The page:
Once upon a time, a Chinese student named Gaohan came all the way to the Netherlands to do some science with Michiel. Three years later, he and his girlfriend, Sunhuan, flew entirely from Shanghai to Kunming to meet again and guide us around Kunming, the capital of the Yunnan province in China. Cool, it’s just a small 2000 k’s ! The Jiuxiang Scenic Spot and the Stone Forest were observed by joining 2,3 million Chinese tourists (and three other Western long-noses as they’re used to calling us). It was really really nice and extremely handy to have them holding our hands !
By far, the biggest challenge in China is communication. It’s pretty difficult to get things done. It must be part of the fun (which it is often), but when trying to get touring bikes on Chinese public transport, it takes more than two Chinese friends speaking the language fluently. Chinese security guards seem as flexible and creative as their political system. Altogether, we did not succeed to get them on board and in short: it was very unpleasant ! So we decided to hike instead of biking. We changed quickly our means of transport, bought some cheap made-in-China-backpacks (one did not last a full day !) and went absorbing Chinese culture and scenery in the Yunnan province. Apart from all that, it was an honor to be taken care of by Sunhuan and Gaohan. True guides and true fantastic people !
Our first (independent) destination after Kunming was Lijiang. It was the start of our urge to find Shangri La, the Asian utopia possibly located somewhere in one of the regions Tibet, Yunnan or Sichuan. Lijiang has a great backdrop called the Jade Dragon Snow Mountain, but the serenity and landscape did not match with the description by James Hilton in his great novel ‘Lost Horizon’ (‘The Classic Tale of Shangri La’). So, we had to move on. The Tiger Leaping Gorge, just north of Qiatou, was next on the list. The Yangtze river has made a very deep canyon over the years just at the backside of the ice-bound Jade Dragon Snow Mountain. Although, beautiful, massive, and fearful, it couldn’t be the paradise we were searching for in our eyes. A decade ago, the city of Zhongdiang was renamed Shangri La ! So, it seemed a pretty straightforward plan to head for this place next. When arriving, it looked like another 250,000 Chinese are now living in this ongoing construction project. In addition, the scenery was not even fairly close to the one described as it lacked serious mountainous skyscrapers. Dali was the last place we could consider on our Chinese quest. It was a nice place to be, but we have to make a simple statement here: Shangri La is, for now, located in the Canadian Rockies and we call it Canmore !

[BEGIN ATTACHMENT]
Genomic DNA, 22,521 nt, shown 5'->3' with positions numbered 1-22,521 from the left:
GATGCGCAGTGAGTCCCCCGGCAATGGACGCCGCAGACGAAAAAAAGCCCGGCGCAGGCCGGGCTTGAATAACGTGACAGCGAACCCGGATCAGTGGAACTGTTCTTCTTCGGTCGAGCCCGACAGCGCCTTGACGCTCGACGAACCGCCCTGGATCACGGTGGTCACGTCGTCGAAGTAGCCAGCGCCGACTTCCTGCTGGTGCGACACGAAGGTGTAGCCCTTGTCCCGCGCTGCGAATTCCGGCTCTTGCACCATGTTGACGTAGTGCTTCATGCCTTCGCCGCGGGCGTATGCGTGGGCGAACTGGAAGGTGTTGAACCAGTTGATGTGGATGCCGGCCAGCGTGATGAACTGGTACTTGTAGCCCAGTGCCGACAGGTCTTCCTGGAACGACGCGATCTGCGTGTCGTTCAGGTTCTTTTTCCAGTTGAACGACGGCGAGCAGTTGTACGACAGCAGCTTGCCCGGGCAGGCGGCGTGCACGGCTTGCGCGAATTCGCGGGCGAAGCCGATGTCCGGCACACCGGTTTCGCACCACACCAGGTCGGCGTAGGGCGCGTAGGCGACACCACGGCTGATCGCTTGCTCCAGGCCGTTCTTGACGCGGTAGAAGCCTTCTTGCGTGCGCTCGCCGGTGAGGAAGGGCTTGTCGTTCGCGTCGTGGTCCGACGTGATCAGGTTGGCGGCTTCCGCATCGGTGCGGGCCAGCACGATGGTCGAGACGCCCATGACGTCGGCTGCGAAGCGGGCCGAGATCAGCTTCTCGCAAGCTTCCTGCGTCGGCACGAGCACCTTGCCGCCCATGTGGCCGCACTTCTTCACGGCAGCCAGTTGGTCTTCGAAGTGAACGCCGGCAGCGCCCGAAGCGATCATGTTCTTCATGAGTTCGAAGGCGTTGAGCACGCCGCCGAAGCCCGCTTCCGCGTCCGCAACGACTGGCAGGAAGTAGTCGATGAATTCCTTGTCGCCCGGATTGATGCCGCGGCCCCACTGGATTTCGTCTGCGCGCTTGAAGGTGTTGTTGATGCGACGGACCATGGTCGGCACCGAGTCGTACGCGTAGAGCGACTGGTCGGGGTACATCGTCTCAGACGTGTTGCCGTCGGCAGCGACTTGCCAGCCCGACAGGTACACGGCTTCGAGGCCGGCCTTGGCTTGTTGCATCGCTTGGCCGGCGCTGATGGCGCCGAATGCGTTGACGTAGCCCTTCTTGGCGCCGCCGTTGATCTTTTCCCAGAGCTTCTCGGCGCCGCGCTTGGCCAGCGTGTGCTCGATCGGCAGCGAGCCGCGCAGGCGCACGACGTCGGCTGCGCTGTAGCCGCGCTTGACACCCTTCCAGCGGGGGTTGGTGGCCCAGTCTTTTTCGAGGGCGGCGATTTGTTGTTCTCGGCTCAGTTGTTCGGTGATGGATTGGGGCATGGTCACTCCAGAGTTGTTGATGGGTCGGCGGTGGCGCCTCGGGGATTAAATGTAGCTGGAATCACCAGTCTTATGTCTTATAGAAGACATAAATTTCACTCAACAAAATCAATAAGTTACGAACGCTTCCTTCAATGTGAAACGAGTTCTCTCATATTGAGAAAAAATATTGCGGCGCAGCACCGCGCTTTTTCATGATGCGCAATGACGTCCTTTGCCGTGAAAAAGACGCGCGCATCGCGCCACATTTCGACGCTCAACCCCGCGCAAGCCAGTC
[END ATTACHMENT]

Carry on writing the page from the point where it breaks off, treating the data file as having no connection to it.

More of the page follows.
With the greatest of pleasure, we say ‘bye’, S&M